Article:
The court also rejected the plaintiff’s argument that the board’s refusal was in bad faith because it was inexplicable, given the merits of plaintiff’s claim.  The court held that to plead bad faith in the context of demand refusal, a complaint must plead particularized facts showing that the directors: “… acted with scienter, i.e., with a motive to harm, or with indifference to harm that will necessarily result from the challenged decision–here, that decision being rejection of the Plaintiff’s demand.”  The court held that under this standard, “[t]he merits of the underlying claim are relevant only for purposes of ascertaining whether the Board’s decision was so inexplicable that a court may reasonably infer that the directors must have been acting for a purpose unaligned with the best interest of the corporation.” (Internal quotations omitted).

Applying these rules, the court held that the “[t]he question is not whether the [b]oard’s conclusion was wrong; the question is whether the [b]oard intentionally acted in disregard of Mattel’s beset interests in deciding not to pursue the litigation the Plaintiff demanded.”  (Internal quotations omitted).  The Court held that the fact that the board’s justification for refusing the demand falls “within the bounds of reasonable judgment” was fatal to the Plaintiff’s claim.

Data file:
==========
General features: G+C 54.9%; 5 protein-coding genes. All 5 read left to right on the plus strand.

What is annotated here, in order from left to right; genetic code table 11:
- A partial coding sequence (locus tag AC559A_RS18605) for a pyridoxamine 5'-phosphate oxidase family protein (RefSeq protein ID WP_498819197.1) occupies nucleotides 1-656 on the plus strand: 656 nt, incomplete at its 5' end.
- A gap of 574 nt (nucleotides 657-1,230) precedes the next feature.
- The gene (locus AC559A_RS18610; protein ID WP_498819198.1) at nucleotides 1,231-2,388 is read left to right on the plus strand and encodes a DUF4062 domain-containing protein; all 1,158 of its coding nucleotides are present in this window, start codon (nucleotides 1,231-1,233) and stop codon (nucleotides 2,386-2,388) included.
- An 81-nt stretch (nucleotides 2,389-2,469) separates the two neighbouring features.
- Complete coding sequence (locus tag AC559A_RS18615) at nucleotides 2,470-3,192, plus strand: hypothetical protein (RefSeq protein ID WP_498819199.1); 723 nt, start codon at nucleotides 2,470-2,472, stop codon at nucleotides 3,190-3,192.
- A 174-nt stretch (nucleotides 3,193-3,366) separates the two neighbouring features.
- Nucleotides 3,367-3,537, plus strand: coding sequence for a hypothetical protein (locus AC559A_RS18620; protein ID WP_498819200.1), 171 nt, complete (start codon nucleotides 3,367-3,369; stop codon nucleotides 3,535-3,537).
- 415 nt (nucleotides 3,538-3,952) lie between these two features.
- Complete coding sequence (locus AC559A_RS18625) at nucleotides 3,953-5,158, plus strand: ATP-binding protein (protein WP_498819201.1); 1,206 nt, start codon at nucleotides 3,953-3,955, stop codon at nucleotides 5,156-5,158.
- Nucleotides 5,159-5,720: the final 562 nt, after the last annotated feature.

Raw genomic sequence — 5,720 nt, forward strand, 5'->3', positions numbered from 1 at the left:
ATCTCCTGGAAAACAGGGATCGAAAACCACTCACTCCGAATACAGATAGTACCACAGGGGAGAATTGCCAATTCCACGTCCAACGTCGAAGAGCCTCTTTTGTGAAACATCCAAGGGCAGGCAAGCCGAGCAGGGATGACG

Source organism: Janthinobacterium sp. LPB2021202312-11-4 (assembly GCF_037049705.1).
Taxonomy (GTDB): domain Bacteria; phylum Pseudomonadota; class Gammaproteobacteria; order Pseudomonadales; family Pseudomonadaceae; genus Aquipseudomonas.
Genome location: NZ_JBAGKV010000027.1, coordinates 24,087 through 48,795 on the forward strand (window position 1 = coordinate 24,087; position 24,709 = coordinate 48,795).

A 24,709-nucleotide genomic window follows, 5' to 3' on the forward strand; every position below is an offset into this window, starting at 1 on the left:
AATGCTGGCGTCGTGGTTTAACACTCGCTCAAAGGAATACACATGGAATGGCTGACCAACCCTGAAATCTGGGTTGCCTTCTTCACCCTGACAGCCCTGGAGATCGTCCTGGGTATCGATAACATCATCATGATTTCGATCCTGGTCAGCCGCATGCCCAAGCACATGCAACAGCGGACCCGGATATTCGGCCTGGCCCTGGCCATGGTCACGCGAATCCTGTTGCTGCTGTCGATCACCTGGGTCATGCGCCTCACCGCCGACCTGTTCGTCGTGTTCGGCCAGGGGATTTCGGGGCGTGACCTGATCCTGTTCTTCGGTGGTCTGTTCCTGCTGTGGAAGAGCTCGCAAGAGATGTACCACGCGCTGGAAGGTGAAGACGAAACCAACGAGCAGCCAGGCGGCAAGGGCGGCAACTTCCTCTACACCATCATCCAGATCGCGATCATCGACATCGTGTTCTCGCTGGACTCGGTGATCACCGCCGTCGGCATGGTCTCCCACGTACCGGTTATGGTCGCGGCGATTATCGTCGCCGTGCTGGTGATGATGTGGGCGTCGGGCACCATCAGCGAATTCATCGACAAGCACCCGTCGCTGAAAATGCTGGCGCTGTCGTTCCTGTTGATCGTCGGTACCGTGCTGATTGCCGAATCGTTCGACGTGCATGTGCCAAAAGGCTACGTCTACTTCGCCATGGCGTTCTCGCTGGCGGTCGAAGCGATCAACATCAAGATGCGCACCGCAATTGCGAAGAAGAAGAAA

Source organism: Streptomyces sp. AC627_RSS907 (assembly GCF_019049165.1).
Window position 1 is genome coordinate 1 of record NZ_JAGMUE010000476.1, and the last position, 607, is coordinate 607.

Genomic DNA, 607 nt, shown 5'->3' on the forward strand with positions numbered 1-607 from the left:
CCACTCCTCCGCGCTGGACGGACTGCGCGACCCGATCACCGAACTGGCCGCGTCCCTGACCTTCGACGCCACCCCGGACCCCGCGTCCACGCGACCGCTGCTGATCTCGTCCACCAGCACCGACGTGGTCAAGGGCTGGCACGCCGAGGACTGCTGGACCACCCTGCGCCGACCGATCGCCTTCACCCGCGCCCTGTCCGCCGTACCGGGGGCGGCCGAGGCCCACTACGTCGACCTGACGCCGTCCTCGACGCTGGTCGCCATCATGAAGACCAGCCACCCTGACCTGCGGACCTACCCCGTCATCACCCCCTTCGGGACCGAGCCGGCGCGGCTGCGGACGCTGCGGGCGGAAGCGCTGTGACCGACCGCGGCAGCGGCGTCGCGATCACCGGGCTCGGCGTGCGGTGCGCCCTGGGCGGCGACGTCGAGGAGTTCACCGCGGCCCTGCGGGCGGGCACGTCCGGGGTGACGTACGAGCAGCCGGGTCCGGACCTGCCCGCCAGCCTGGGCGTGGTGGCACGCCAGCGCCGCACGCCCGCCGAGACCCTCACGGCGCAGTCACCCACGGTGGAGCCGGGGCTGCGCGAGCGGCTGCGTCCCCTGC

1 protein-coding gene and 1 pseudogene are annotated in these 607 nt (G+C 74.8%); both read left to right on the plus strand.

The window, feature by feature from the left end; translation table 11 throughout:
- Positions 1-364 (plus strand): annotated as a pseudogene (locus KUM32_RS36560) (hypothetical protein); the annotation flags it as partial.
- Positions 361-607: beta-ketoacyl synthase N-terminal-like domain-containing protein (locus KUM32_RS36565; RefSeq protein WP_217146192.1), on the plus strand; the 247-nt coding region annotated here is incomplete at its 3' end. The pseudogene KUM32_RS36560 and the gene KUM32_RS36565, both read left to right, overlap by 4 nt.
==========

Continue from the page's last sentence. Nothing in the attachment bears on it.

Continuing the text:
Takeaway:  Andersen reflects the reality of demand/demand refusal practice under Chancery Court Rule 23.1 — namely, that making a pre-suit demand is almost always outcome determinative for a plaintiff, and not in a good way.  Not surprisingly, this is why plaintiffs are far more likely to allege demand futility.

Christine Chung

Christine Chung

This blog is edited by Christine Sgarlata Chung, Associate Professor of Law at Albany Law School, and Co-Director, Institute for Financial Market Regulation. In addition to her work in academia, Professor Chung previously served as a Branch Chief in the Enforcement Division of the Securities and Exchange Commission and as a partner at a large Boston-based law firm.
Christine Chung